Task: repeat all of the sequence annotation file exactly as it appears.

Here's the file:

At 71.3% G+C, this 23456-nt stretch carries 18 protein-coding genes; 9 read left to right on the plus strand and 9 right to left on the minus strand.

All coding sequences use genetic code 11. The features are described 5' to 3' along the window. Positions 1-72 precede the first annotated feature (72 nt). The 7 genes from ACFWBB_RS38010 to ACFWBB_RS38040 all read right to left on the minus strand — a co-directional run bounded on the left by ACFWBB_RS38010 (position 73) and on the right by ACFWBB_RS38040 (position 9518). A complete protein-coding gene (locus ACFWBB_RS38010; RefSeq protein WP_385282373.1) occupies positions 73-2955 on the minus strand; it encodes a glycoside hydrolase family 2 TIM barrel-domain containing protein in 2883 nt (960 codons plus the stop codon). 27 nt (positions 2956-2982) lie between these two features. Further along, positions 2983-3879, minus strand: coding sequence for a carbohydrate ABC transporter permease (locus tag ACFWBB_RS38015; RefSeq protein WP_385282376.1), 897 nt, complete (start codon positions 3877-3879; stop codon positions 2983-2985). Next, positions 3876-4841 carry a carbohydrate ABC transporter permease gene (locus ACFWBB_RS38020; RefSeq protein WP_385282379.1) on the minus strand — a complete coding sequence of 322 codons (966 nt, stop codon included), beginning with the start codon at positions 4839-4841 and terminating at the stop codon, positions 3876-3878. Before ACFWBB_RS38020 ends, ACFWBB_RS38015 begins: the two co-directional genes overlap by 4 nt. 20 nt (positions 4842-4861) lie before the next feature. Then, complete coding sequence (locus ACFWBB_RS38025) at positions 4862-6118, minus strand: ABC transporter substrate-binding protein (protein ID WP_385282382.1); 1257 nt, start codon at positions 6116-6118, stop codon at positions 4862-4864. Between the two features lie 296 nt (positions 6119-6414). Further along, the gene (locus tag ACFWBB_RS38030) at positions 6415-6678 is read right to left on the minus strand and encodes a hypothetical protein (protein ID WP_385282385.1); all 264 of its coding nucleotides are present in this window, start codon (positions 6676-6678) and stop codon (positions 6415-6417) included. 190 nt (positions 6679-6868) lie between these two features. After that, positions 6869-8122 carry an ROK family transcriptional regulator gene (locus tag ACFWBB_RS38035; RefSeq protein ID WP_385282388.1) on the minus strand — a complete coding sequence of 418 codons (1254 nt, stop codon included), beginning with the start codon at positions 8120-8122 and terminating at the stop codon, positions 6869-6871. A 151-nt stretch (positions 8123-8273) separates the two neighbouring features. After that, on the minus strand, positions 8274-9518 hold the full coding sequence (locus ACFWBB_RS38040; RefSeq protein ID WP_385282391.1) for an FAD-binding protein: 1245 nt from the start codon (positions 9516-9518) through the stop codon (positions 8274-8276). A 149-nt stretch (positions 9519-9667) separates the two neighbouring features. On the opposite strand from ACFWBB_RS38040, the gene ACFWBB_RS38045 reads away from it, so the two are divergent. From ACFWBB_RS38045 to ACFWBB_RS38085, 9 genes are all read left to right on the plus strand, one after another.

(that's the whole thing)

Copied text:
At 71.3% G+C, this 23456-nt stretch carries 18 protein-coding genes; 9 read left to right on the plus strand and 9 right to left on the minus strand.

All coding sequences use genetic code 11. The features are described 5' to 3' along the window. Positions 1-72 precede the first annotated feature (72 nt). The 7 genes from ACFWBB_RS38010 to ACFWBB_RS38040 all read right to left on the minus strand — a co-directional run bounded on the left by ACFWBB_RS38010 (position 73) and on the right by ACFWBB_RS38040 (position 9518). A complete protein-coding gene (locus ACFWBB_RS38010; RefSeq protein WP_385282373.1) occupies positions 73-2955 on the minus strand; it encodes a glycoside hydrolase family 2 TIM barrel-domain containing protein in 2883 nt (960 codons plus the stop codon). 27 nt (positions 2956-2982) lie between these two features. Further along, positions 2983-3879, minus strand: coding sequence for a carbohydrate ABC transporter permease (locus tag ACFWBB_RS38015; RefSeq protein WP_385282376.1), 897 nt, complete (start codon positions 3877-3879; stop codon positions 2983-2985). Next, positions 3876-4841 carry a carbohydrate ABC transporter permease gene (locus ACFWBB_RS38020; RefSeq protein WP_385282379.1) on the minus strand — a complete coding sequence of 322 codons (966 nt, stop codon included), beginning with the start codon at positions 4839-4841 and terminating at the stop codon, positions 3876-3878. Before ACFWBB_RS38020 ends, ACFWBB_RS38015 begins: the two co-directional genes overlap by 4 nt. 20 nt (positions 4842-4861) lie before the next feature. Then, complete coding sequence (locus ACFWBB_RS38025) at positions 4862-6118, minus strand: ABC transporter substrate-binding protein (protein ID WP_385282382.1); 1257 nt, start codon at positions 6116-6118, stop codon at positions 4862-4864. Between the two features lie 296 nt (positions 6119-6414). Further along, the gene (locus tag ACFWBB_RS38030) at positions 6415-6678 is read right to left on the minus strand and encodes a hypothetical protein (protein ID WP_385282385.1); all 264 of its coding nucleotides are present in this window, start codon (positions 6676-6678) and stop codon (positions 6415-6417) included. 190 nt (positions 6679-6868) lie between these two features. After that, positions 6869-8122 carry an ROK family transcriptional regulator gene (locus tag ACFWBB_RS38035; RefSeq protein ID WP_385282388.1) on the minus strand — a complete coding sequence of 418 codons (1254 nt, stop codon included), beginning with the start codon at positions 8120-8122 and terminating at the stop codon, positions 6869-6871. A 151-nt stretch (positions 8123-8273) separates the two neighbouring features. After that, on the minus strand, positions 8274-9518 hold the full coding sequence (locus ACFWBB_RS38040; RefSeq protein ID WP_385282391.1) for an FAD-binding protein: 1245 nt from the start codon (positions 9516-9518) through the stop codon (positions 8274-8276). A 149-nt stretch (positions 9519-9667) separates the two neighbouring features. On the opposite strand from ACFWBB_RS38040, the gene ACFWBB_RS38045 reads away from it, so the two are divergent. From ACFWBB_RS38045 to ACFWBB_RS38085, 9 genes are all read left to right on the plus strand, one after another.